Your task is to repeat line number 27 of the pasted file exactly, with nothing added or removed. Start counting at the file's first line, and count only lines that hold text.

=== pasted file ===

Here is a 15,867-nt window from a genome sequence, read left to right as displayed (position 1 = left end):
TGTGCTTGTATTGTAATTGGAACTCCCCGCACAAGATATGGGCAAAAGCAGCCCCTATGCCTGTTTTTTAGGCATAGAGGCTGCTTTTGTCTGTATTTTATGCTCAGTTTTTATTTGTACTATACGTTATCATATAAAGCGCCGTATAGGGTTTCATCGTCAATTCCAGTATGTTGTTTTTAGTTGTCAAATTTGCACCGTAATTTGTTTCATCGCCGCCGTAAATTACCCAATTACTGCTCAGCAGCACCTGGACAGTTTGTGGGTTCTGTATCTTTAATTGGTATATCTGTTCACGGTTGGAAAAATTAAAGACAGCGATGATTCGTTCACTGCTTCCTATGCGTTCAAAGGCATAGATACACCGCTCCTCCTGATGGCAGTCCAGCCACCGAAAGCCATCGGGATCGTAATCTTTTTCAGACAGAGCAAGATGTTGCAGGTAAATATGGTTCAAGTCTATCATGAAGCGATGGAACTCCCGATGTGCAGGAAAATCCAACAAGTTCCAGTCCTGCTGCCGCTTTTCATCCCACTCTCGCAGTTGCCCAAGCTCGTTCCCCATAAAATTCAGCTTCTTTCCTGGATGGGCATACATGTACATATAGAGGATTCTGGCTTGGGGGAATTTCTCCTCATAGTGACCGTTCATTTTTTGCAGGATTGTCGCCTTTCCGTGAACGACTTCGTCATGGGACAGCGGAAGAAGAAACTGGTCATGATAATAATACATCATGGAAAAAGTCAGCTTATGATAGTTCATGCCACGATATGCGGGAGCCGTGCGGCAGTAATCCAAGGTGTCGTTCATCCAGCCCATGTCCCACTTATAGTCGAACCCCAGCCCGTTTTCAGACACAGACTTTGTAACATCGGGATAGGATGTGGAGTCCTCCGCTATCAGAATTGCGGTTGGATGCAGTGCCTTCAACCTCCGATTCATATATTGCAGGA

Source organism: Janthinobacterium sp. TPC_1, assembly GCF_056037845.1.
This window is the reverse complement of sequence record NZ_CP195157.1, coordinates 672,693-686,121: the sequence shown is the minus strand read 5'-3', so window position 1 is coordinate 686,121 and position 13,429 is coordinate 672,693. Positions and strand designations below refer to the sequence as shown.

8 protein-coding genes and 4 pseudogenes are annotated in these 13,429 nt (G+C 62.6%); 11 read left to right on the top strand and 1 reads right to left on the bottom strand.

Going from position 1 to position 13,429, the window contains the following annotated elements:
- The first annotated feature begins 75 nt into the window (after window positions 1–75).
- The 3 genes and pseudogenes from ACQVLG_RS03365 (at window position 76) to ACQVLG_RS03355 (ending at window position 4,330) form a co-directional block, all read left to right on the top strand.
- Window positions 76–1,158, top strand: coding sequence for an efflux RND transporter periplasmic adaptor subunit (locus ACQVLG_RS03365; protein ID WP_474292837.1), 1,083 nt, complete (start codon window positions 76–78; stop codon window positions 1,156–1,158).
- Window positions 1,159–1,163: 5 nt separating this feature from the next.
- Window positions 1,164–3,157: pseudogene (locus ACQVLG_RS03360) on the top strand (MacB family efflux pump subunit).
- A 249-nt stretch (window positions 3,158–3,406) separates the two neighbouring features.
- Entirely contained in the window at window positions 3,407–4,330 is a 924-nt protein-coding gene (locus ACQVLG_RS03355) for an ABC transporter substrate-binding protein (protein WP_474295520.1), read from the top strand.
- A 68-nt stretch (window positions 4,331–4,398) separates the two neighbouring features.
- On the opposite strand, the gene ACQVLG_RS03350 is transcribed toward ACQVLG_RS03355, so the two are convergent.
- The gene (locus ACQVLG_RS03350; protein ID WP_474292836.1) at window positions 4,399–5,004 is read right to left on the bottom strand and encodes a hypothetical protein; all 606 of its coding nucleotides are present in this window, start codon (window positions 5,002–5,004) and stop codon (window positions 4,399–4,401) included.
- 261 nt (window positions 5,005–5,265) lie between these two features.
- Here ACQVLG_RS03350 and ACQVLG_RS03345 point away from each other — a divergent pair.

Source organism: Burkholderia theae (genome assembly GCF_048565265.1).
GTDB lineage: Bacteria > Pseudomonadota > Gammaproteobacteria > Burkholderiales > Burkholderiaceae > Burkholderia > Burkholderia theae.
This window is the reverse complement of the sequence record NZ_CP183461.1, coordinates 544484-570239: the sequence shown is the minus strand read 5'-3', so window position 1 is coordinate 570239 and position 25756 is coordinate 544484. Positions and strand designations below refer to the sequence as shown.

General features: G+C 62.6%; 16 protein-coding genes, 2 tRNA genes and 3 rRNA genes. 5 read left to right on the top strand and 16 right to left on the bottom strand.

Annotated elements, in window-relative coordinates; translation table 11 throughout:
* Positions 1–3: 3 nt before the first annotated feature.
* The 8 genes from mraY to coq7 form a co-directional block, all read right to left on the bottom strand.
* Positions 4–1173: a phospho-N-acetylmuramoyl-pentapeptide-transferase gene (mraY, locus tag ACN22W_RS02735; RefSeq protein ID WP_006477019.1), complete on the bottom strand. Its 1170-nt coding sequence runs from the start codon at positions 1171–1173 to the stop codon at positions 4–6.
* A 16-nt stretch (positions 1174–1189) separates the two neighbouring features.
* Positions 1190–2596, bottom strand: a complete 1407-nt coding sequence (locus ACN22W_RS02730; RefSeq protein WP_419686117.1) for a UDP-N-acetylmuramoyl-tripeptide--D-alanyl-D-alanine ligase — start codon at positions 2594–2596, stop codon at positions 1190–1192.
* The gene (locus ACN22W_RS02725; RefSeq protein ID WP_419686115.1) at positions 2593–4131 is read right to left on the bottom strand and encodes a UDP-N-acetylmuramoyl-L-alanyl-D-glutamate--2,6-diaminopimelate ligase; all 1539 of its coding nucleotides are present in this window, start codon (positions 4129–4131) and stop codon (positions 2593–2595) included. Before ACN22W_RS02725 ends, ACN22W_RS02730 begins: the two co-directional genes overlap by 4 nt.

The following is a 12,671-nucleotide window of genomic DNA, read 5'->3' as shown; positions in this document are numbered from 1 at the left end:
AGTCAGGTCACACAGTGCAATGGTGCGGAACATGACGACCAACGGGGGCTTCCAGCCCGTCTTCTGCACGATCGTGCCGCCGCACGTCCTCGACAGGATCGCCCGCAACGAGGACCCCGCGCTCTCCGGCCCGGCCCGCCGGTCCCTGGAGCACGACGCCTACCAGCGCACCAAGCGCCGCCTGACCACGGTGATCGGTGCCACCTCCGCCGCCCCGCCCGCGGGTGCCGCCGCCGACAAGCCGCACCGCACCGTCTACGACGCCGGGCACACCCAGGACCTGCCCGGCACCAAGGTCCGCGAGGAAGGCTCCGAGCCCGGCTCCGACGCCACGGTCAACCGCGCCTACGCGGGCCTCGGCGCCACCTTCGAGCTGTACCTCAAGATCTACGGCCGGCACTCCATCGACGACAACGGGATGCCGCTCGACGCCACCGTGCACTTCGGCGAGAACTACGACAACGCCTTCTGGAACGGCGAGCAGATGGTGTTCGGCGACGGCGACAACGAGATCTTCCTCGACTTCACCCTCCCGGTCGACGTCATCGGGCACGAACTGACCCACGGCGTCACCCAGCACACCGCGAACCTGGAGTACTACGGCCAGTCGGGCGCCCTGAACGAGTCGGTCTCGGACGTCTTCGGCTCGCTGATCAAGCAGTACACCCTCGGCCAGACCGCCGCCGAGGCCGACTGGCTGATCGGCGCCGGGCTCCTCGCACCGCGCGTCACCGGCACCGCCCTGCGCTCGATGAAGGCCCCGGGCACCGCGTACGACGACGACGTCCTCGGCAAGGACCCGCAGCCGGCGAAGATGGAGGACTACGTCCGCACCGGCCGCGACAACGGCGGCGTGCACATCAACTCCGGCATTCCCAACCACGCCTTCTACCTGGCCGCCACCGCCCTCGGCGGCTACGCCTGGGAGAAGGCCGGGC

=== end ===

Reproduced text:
* A 16-nt stretch (positions 1174–1189) separates the two neighbouring features.